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Why Didn't Gay Rom Com 'Bros' Do Well At The Box Office? It's Complicated

Two men walk down the beach with their arms around one another.
Bros is the first gay romantic comedy with a mostly LGBTQ cast to be given a wide release by a major studio. It played well in big cities, but had disappointing overall numbers in its first weekend. Above, Luke Macfarlane (left) and Billy Eichner.
(Courtesy Universal Pictures)
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Back in early 1994, well before he would sit atop Sony Pictures, Tom Rothman was running production at the independent distributor Samuel Goldwyn. We both had just seen the premiere of Go Fish at the Sundance Film Festival, where it sparked immediate attention: an original, well-made and clever romantic comedy…about lesbians.

Do the stories that Hollywood tells about itself really reflect what's going on?

And that was something you simply didn’t see nearly 30 years ago.

Rothman explained why he wanted to buy the film. "If every lesbian in America comes to see it", Rothman told me, "I’ve got a hit." Goldwyn promptly bought Go Fish for $450,000, and released it that summer.

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We’ll never know how many lesbians bought tickets, but the film was embraced by the LGBTQ community, collected a top prize from the advocacy group GLAAD and grossed more than $2.41 million in domestic theaters in 1994 (which translates to about $5 million today). Not exactly the hit that Rothman might have hoped for, but given its acquisition cost Go Fish likely turned a tidy profit.

This Was The First Major Studio LGBTQ Comedy

I recalled that story when Billy Eichner’s new gay romantic comedy Bros flopped at the box office last weekend. Universal Pictures had touted the film as a latter-day Go Fish: the first major studio LGBTQ comedy starring an openly LGBTQ cast.

The studio was hoping for opening weekend returns of as much as $10 million. Instead, Bros took in less than half that, with $4.85 million in receipts. Given its production cost of $22 million and multiples of that spent on its marketing, Bros stands little chance of making a penny.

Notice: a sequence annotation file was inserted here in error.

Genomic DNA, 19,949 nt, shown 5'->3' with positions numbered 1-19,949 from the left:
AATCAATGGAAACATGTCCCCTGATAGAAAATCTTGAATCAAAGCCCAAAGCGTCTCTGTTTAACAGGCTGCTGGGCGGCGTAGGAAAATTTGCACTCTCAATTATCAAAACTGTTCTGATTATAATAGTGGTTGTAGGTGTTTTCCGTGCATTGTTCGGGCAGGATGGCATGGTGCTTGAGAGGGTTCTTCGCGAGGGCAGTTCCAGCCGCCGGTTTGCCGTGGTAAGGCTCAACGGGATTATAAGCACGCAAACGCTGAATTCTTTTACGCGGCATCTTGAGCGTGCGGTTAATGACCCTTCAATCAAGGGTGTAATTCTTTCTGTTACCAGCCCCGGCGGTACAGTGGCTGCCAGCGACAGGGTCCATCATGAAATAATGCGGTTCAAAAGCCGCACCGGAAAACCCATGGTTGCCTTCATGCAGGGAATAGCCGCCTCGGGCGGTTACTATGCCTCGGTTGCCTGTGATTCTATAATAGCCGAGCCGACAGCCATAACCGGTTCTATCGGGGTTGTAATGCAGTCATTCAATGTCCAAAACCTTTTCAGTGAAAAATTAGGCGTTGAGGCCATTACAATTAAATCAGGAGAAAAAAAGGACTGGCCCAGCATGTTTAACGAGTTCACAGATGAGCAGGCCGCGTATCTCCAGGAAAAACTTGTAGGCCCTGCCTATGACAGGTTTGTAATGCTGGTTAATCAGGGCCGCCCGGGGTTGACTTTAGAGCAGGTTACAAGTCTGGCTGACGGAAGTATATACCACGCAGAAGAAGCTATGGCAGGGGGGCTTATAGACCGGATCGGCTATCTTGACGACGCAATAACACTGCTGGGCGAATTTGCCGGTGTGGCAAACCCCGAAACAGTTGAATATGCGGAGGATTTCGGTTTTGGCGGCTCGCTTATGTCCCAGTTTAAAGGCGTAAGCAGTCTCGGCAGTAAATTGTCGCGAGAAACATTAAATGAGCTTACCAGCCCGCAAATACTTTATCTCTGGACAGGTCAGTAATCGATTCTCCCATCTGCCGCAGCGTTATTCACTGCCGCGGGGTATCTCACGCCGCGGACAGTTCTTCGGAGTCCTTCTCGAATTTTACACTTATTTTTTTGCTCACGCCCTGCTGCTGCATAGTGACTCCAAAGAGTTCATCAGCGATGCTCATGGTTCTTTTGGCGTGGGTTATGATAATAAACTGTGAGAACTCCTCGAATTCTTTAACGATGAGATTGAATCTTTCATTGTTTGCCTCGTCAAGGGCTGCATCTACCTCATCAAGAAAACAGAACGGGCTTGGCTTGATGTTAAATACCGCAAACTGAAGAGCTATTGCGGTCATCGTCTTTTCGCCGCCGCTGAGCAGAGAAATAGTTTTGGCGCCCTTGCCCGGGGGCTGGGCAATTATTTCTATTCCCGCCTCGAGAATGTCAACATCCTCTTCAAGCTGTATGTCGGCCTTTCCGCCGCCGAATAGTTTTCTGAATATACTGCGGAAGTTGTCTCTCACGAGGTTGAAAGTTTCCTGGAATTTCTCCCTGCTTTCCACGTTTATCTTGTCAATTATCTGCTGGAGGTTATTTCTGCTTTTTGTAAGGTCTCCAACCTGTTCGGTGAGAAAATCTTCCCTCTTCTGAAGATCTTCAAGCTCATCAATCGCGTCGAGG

The blame started immediately. “Even with glowing reviews, great Rotten Tomatoes scores, an A CinemaScore, etc., straight people, especially in certain parts of the country, just didn’t show up for ‘Bros,'” Eichner, who also co-wrote Bros, said on Twitter. “And that’s disappointing but it is what it is.”

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Eichner has (half) a point. Movies that draw solid reviews and solid word-of-mouth usually do solid business. Bros had both, but didn’t make a blip. But was homophobia really to blame? Fact is, even if a few more straight (or, equally critical, LGBTQ) ticket buyers had shown up, it wouldn’t have mattered: Bros didn’t connect.

3 Theories About Why It Flopped

There are nearly as many theories about Bros’ poor performance as there were ticket buyers for the movie. Among the most credible:

  • Eichner and co-star Luke Macfarlane aren’t box office draws. Proof? The poster for Bros doesn’t even use their faces. Instead, it’s a photo of two men in jeans grabbing each other’s butts. What’s more, Eichner’s persona, based on Billy on the Street, is the guy who yells at strangers on the sidewalk. Two hours of that?
  • It’s great that Universal was willing to make the first studio wide-release gay romantic comedy. But when that’s part of the marketing, does that make Bros more symbol than entertainment? And unlike when Go Fish debuted, there is no shortage of quality LGBTQ content on streaming services. 
  • It’s not as if romantic comedies have been killing it at the box office. The upcoming Ticket to Paradise (starring George Clooney and Julia Roberts) will be a true test of whether the genre’s decline can be reversed. In the case of Bros, the movie also was sold as “from the director of Forgetting Sarah Marshall.” Yes, that movie that came out 14 years ago. 
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All (or some) of those theories might be true.
But there’s another — and I would argue more important — explanation. No matter its merits, Bros failed the critical test for any movie or moviegoer, whether gay or not: is it worth a trip to the multiplex?

As dramatized by the accelerating collapse in the exhibition business (the parent of Regal Cinemas just filed for bankruptcy), audiences increasingly find it easier to stay away.

Bros was simply swept aside by that veto.

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John Horn, entertainment reporter and host of our weekly podcast Retake, explores whether the stories that Hollywood tells about itself really reflect what's going on?